However, if you do create your own case studies, make sure they’re factual and not made up. The examiners are professional Geographers and will be interested enough to look something up if they’re not sure about it.
4. They use A-Level Geography exam resources wisely
As David puts it, the examiner isn’t interested in wasting ink. Everything they put on the paper is meant to be useful to the student taking the exam.
When you see a command like ‘study figure four’ in an exam question, don’t just glance at figure four – interrogate it.
Try and get every last bit of information from any resource you’re given. If it’s a map, look for the north arrow, the scale and the key. Interpret every single item on that key.
It’s amazing how many marks you can earn just from extracting information from the resource in front of you.
You can use the resources to spark ideas too. Sometimes just spending a moment to really interrogate the resource can get you thinking. It can enable you to make connections that will help you answer the current question. It might even give you clues that will help you answer other questions in the exam paper.
It’s also important that you don’t panic when faced with a resource in an exam, even if it’s nothing like anything you’ve seen before. The A-Level Geography curriculum teaches higher-order thinking skills; using the resources in exams is about applying the knowledge you’ve learned in the classroom to real-life matters.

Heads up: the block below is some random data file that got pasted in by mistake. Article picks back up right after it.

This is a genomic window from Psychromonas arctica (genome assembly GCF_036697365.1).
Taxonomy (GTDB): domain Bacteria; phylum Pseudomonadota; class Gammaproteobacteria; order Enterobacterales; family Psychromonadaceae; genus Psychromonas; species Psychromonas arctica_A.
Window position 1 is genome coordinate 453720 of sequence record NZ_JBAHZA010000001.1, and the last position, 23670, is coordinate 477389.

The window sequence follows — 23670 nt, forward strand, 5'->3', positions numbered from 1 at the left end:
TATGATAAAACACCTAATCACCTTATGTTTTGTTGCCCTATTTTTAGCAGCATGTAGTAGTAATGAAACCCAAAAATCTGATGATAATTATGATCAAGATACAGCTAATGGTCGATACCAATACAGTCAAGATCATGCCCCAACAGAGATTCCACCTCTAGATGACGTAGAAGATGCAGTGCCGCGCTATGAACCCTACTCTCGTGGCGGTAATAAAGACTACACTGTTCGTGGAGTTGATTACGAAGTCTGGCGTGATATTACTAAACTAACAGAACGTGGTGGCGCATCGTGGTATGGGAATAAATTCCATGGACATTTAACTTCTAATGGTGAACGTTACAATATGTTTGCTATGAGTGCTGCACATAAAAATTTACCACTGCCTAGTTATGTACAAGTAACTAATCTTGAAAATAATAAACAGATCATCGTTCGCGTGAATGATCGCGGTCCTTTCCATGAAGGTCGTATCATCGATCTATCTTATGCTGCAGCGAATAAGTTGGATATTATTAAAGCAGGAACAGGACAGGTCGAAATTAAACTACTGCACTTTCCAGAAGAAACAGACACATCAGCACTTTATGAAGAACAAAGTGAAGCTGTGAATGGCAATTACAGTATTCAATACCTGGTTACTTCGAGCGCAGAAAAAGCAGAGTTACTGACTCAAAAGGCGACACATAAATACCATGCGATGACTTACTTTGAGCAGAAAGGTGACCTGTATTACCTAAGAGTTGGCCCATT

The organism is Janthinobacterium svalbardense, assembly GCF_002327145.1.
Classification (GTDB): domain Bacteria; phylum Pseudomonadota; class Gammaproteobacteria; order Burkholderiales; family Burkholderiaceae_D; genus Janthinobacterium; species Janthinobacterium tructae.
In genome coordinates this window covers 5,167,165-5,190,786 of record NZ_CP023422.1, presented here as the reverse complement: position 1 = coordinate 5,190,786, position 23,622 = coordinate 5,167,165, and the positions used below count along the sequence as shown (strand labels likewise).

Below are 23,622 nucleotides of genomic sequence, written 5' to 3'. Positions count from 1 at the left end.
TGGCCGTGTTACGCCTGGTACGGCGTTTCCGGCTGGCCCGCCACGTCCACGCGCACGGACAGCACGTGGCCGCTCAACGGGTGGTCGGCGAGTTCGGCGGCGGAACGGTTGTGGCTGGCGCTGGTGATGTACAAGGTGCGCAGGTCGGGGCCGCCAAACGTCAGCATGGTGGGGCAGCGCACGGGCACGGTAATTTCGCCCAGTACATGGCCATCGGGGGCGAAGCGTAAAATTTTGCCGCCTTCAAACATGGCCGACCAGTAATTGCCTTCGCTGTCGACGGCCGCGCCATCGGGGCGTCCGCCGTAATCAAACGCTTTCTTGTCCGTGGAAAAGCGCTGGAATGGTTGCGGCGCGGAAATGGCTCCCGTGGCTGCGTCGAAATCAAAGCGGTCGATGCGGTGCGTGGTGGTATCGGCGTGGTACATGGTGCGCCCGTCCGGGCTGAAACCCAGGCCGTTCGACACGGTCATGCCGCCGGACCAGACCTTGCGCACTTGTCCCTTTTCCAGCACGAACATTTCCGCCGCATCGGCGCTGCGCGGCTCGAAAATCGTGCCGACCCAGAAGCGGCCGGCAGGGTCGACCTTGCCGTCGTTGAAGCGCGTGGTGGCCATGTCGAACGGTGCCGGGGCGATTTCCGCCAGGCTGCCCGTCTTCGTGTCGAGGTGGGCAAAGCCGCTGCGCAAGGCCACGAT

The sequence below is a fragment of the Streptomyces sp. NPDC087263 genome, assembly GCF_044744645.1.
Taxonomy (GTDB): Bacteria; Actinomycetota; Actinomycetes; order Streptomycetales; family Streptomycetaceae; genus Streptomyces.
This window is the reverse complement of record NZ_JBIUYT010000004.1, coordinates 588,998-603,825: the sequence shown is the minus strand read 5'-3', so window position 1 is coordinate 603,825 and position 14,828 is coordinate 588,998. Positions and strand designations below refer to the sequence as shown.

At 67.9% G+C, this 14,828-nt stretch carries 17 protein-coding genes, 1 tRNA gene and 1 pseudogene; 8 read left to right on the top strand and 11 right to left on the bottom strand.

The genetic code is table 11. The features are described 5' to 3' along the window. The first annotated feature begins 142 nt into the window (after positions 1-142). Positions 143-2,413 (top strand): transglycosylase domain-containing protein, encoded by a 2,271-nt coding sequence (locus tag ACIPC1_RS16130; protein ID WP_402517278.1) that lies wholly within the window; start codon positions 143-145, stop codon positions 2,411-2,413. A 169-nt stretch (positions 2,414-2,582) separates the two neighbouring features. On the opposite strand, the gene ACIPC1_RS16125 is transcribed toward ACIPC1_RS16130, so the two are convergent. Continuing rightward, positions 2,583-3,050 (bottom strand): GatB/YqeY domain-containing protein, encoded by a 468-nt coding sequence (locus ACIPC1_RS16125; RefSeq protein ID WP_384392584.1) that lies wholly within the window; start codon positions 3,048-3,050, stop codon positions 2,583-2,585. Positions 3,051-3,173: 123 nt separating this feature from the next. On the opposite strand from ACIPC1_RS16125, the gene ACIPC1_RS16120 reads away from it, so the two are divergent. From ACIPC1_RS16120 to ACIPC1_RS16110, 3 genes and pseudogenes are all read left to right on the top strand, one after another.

Spend some time really looking at the resource carefully and pulling out every single detail. By doing that, you’ll be able to make connections with the theory that you learned in class.
5. They’re real-world Geographers
Being a real-world Geographer means being aware of all the links and connections between different aspects of Geography in the real-world.
In examiners speak, it’s called synopticity and it’s embedded in the assessment objectives across all the A-Level exam boards for Geography.
Everything is related and interconnected. One set of factors cause another set of processes, and then those processes trigger something else, and so on. You can see a great example of this in the YouTube video, How Wolves Change Rivers.
Whether you’ve travelled a lot or not, you can find connections between what you’re learning in class and places that are real to you. You can make geographical connections with current events as well too; almost every news story has some element of Geography to it. Making these synoptic connections can help solidify your understanding and really bring your subject knowledge to life.
Do you want more help with A-Level Geography revision?
If you’d like to find out more about how you can become a successful A-Level Geography student, sign up for the How to Revise A-Level Geography Masterclass that David is running on Thursday 18th November 2021 at 7.00 pm.
In the masterclass, you’ll discover:
- A useful revision prioritisation technique so that you focus on the areas which will earn you the most marks
- How to cut down the volume of case study detail making it easier to remember
- Quick essay planning techniques
- Examples of excellent geography writing to emulate
- Common mistakes examiners see and how to avoid them
- Exam skills so that you answer the questions in front of you in the time you have available
- And lots more…